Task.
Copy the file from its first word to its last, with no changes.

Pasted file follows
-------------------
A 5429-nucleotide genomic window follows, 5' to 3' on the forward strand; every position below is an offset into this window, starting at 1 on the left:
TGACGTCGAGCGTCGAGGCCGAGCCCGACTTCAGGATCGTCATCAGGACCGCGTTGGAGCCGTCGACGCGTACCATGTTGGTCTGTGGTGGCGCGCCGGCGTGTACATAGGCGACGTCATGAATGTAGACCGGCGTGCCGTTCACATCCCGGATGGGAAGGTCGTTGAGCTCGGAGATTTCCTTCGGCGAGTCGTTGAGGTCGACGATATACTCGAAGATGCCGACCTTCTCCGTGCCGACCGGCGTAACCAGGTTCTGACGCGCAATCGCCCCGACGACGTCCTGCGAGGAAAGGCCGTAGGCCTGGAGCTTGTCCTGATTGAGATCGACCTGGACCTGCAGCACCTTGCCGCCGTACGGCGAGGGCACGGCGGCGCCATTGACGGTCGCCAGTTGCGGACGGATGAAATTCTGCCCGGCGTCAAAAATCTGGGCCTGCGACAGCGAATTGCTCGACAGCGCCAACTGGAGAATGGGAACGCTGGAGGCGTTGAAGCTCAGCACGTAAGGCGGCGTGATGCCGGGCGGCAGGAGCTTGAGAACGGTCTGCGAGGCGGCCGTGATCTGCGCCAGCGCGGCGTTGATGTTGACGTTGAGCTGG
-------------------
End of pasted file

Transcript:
A 5429-nucleotide genomic window follows, 5' to 3' on the forward strand; every position below is an offset into this window, starting at 1 on the left:
TGACGTCGAGCGTCGAGGCCGAGCCCGACTTCAGGATCGTCATCAGGACCGCGTTGGAGCCGTCGACGCGTACCATGTTGGTCTGTGGTGGCGCGCCGGCGTGTACATAGGCGACGTCATGAATGTAGACCGGCGTGCCGTTCACATCCCGGATGGGAAGGTCGTTGAGCTCGGAGATTTCCTTCGGCGAGTCGTTGAGGTCGACGATATACTCGAAGATGCCGACCTTCTCCGTGCCGACCGGCGTAACCAGGTTCTGACGCGCAATCGCCCCGACGACGTCCTGCGAGGAAAGGCCGTAGGCCTGGAGCTTGTCCTGATTGAGATCGACCTGGACCTGCAGCACCTTGCCGCCGTACGGCGAGGGCACGGCGGCGCCATTGACGGTCGCCAGTTGCGGACGGATGAAATTCTGCCCGGCGTCAAAAATCTGGGCCTGCGACAGCGAATTGCTCGACAGCGCCAACTGGAGAATGGGAACGCTGGAGGCGTTGAAGCTCAGCACGTAAGGCGGCGTGATGCCGGGCGGCAGGAGCTTGAGAACGGTCTGCGAGGCGGCCGTGATCTGCGCCAGCGCGGCGTTGATGTTGACGTTGAGCTGG